In addition, we had a really rough session with psychologist who had been (is no longer) treating Jack and advising us. Although Hans does not see it exactly as I do, I felt attacked by the doctor, who said if we had followed his advice about starting speech therapy and a hiring preschool aide for Jack 3 months ago, he would be in a much better space today. I felt particularly hurt by these comments because no one has a magic pill or treatment for spectrum issues. As parents we do our best, make decisions that feel right, learn from our mistakes, and move on. While both Hans and I do not disagree with the doctor's assessment, I feel the doctor was quite defensive and did not display appropriate empathy. We are grateful for the assistance he provided in the beginning of Jack's treatment, but believe we need to find someone familiar with spectrum therapies in our area, alternative treatments (some of which we found and are described below), and schools which might be a good fit for Jack in the future. We didn't get that from this doctor so are now searching for someone to help us in this way. The break between us and the doctor occurred at a particularly low point for Hans and I (Jack was a little freak that week) and took a while to recover from.
So I'm not sure how much of that family stress rubbed off on Jack, but he has had long stretches of oppositional behavior, whining, and general pain-in-the-assishness. I realize that parenting has its up and downs, but these downs were really quite low. This past week, though, I am feeling at about 80% health-wise and Jack has been much better. He also seems to have gone through a brain growth spurt; he is writing letters and numbers with increased confidence and skill and now reads incredibly well. Just this afternoon he insisted on reading "One Fish, Two Fish, Red Fish, Blue Fish," by himself all the way to the end, before we could leave for preschool. He sometimes reads himself to sleep at night too.
Let's catch up: I don't remember much of mid-September to mid-October I was so sick. Once I started feeling semi-human again, Jack and I had some really strong growth experiences together. One day we went to free-play at Pump It Up (an indoor inflatable bouncy house chain) and I was worried it might be overwhelming for him -- lots of kids and noisy to boot. But he loved it. We traveled down to the beach at Fitzgerald Marine Reserve a few times and although we always missed low tide, we had really peaceful and fun trips. Jack has asked for a friend from school to come over and play and each time they get together Jack is a little more social and cooperative.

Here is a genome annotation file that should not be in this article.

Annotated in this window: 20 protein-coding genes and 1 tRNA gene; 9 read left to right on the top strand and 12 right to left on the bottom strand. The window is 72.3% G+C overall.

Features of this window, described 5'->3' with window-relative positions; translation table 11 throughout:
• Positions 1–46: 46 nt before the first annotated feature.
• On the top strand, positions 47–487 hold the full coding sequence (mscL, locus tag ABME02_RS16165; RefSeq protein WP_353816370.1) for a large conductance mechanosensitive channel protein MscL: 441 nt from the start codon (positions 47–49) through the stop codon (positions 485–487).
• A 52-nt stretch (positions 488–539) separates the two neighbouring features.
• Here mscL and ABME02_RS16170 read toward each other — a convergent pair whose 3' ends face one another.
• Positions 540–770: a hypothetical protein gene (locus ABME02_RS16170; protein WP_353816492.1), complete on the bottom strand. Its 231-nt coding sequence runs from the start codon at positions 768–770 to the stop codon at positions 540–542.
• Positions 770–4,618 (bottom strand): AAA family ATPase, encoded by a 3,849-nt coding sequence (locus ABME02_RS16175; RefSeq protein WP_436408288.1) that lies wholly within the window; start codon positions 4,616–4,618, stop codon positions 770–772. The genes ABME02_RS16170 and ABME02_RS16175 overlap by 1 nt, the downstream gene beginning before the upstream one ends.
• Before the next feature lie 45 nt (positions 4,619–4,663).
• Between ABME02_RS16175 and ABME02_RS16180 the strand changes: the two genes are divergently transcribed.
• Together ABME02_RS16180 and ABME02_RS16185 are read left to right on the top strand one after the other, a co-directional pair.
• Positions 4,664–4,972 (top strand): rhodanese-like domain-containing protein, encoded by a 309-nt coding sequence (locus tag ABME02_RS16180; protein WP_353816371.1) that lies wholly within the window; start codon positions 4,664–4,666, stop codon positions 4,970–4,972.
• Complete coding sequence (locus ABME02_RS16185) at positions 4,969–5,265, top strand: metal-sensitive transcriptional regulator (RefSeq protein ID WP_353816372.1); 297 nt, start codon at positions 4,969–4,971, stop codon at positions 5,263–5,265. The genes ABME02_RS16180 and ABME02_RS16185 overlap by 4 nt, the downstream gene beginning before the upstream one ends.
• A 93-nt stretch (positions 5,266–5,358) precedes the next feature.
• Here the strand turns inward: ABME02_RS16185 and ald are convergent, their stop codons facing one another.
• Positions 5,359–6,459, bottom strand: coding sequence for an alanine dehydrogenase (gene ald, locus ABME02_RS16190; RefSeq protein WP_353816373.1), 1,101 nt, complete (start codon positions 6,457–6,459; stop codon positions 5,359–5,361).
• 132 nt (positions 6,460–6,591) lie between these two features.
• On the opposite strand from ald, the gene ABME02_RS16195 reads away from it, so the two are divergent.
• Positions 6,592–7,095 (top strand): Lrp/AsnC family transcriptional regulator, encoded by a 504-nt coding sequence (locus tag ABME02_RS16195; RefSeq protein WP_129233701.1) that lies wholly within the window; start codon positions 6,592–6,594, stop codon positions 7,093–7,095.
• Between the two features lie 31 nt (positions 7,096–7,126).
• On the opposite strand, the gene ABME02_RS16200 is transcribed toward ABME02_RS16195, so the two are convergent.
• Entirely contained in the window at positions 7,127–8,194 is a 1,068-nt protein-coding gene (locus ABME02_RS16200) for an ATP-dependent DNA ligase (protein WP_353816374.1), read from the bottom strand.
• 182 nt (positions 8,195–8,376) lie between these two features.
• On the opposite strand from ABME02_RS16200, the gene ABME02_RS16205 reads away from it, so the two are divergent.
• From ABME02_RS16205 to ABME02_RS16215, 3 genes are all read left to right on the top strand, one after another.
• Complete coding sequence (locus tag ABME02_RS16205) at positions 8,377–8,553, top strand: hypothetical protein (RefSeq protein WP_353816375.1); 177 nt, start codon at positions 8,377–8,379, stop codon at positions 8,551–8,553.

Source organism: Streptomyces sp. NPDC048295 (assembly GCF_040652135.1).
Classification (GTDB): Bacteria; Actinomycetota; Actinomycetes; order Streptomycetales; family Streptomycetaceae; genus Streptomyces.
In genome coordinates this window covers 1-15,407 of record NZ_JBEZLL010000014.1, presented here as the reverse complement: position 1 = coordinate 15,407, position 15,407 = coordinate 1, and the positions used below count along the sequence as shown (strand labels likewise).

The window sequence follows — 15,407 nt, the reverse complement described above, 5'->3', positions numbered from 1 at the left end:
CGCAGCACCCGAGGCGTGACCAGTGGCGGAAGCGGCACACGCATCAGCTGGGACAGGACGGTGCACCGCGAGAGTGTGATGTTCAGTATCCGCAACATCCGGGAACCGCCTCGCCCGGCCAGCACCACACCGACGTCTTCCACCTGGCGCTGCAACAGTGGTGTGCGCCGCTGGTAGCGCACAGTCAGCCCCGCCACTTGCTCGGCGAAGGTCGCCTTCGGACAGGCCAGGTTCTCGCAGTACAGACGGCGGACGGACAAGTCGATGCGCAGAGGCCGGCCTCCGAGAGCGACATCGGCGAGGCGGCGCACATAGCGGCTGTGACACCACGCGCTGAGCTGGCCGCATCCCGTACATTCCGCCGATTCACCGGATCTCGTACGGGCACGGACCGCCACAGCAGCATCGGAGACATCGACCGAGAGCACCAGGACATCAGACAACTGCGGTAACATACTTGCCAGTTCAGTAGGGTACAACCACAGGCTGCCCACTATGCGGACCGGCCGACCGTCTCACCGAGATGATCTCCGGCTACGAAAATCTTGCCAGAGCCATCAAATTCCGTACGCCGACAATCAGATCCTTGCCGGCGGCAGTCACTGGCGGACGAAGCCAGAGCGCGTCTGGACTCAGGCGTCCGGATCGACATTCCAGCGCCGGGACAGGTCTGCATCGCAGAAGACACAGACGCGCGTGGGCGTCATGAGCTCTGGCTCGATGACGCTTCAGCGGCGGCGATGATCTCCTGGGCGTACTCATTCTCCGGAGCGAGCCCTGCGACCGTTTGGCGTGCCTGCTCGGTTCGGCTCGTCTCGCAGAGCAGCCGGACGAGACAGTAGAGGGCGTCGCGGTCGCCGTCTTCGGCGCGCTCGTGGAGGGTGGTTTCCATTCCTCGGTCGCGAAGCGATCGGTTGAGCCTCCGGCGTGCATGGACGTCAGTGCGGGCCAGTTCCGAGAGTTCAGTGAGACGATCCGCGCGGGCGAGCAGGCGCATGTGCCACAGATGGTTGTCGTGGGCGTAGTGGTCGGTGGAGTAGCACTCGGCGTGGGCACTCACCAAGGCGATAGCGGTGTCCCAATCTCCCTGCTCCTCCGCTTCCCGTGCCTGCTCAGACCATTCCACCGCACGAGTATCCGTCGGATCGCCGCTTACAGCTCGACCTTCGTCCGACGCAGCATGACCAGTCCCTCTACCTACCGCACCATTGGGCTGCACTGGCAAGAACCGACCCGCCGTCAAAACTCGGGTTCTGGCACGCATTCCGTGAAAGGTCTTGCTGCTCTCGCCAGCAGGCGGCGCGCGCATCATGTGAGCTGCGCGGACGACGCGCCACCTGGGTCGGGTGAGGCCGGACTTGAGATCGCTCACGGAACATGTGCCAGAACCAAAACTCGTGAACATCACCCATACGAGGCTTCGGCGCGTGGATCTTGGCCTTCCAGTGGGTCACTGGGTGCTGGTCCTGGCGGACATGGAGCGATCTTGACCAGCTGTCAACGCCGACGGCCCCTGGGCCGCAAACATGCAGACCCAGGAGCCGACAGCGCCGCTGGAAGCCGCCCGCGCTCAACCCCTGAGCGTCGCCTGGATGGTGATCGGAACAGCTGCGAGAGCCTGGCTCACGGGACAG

Our preschool field trip to Lemos Farms (which I wrote about previously) seemed like a giant step in the right social direction. Two weeks later Halloween rolled around -- another event which was challenging last year for the whole family. This year Jack coped with a very crowded preschool Halloween party -- he didn't engage with other kids much, but he didn't get shut down either. He was excited about Halloween and trick-or-treated quite capably through our neighborhood.
Preschool has been up and down. Jack's definitely paying more attention to the other kids, but he hasn't yet figured out how to deal with angry feelings well -- we've had a few times when he's hit a kid and one (knock wood) biting episode. We've brought in an aide for him, a very nice, bright woman who we hope will assist Jack in social situations. More and more Jack is willing to play pretend games that don't (or hardly) involve letters and numbers, like donut factory -- his aide will attempt to pull kids into his activities and vice versa.
Last week we started speech therapy. His speech-language pathologist was impressed with his speech understanding and usage -- it's at about a 5 year old level (she had to stop at 5 because he was getting bored). She found his speech difficult to understand, so we'll approach therapy focusing on individual sounds and then moving on to speaking more slowly and clearly.
A class at Project Commotion is another new "therapy." This San Francisco non-profit offers martial arts, Capoeira, and "classes that incorporate movement, tumbling, sensory activities, and play," for "children with autism spectrum disorders, sensory processing disorders, cerebral palsy, and trauma." The class we take is like Acrosports for spectrum kids. Jack does find it challenging, but his instructor really knows her stuff, and I'm hopeful PC will be a good outlet for Jack's energy, as well as a safe place to explore social connections.
For fun we started swimming in one of San Francisco's warmest pools. Jack loves the warm water so much we go twice a week. It's great to have one more exercise outlet now that our pre-winter rain is starting.
Coming up: Thanksgiving. Jack is excited because he knows the time between Thanksgiving and New Years is eggnog season and he LOVES eggnog.